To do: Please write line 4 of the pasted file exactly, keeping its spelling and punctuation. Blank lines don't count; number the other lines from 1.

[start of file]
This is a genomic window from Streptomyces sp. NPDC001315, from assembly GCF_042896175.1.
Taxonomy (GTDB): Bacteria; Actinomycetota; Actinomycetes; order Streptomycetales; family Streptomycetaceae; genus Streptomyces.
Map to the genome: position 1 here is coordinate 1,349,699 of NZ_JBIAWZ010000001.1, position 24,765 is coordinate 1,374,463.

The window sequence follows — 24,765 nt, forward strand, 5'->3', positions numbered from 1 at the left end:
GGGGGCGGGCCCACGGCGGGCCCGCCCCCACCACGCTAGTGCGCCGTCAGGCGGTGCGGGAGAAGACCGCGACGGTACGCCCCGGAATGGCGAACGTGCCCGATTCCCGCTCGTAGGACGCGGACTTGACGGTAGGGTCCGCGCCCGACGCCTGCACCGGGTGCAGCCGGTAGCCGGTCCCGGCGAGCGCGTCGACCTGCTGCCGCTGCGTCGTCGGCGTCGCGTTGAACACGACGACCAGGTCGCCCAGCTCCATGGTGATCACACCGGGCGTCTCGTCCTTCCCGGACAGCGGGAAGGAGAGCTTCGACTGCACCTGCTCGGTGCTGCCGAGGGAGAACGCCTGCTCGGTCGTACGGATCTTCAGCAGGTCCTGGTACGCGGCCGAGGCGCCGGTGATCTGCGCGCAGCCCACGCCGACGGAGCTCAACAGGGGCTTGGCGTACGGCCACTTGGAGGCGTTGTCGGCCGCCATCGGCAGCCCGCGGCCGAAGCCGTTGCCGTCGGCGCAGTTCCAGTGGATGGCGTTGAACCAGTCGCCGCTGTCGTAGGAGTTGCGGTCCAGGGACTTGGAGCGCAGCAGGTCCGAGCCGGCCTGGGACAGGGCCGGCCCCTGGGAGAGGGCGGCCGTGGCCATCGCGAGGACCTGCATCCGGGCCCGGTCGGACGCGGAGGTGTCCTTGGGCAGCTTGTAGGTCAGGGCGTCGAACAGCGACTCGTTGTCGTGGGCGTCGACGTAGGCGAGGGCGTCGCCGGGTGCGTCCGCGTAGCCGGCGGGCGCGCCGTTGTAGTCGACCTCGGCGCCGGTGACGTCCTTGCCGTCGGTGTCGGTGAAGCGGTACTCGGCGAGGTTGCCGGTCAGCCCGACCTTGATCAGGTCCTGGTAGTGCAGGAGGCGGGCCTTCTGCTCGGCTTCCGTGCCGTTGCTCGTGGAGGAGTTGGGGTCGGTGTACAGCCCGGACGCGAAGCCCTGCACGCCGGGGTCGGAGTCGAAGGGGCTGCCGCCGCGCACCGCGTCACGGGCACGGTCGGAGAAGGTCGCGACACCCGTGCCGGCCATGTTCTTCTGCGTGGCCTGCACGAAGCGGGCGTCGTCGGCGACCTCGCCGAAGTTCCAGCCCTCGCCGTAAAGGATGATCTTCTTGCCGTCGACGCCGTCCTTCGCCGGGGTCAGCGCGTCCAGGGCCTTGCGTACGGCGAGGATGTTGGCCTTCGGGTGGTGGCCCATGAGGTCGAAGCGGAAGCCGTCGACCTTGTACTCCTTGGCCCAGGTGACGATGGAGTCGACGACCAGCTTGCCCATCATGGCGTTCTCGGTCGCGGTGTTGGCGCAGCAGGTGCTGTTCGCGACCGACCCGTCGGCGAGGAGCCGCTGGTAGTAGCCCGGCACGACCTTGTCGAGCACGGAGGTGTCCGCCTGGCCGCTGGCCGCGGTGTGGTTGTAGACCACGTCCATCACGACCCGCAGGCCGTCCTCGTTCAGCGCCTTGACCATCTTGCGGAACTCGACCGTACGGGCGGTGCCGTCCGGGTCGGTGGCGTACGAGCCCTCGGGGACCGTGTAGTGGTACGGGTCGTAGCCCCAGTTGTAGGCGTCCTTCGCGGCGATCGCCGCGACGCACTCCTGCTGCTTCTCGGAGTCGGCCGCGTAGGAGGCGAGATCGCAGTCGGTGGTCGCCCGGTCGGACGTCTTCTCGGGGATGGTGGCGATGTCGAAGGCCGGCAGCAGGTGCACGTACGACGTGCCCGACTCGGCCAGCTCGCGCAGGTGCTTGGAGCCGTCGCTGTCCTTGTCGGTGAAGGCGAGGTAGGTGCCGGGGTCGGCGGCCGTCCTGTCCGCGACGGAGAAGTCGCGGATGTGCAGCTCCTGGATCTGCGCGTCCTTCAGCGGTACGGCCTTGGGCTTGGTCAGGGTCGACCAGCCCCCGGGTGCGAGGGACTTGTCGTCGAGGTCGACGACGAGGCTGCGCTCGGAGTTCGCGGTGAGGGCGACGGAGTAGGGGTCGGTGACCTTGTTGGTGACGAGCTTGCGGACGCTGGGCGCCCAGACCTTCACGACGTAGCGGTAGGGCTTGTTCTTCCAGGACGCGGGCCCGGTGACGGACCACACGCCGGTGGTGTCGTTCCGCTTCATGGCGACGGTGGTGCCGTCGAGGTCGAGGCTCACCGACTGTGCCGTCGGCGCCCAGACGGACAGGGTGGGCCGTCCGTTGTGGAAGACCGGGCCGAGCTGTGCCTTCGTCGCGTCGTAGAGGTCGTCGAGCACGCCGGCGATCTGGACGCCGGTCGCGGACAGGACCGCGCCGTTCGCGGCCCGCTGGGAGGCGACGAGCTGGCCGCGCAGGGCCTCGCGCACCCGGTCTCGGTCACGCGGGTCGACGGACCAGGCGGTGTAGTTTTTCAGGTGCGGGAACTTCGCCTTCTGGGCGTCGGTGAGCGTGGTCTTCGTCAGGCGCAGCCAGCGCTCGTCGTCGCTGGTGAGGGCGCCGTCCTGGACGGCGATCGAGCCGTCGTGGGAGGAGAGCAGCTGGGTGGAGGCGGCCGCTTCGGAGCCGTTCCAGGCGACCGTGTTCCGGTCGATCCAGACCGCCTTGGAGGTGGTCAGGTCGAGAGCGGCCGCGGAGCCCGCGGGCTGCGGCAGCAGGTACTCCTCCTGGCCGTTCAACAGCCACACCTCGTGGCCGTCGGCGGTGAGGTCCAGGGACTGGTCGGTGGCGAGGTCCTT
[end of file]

The window sequence follows — 24,765 nt, forward strand, 5'->3', positions numbered from 1 at the left end: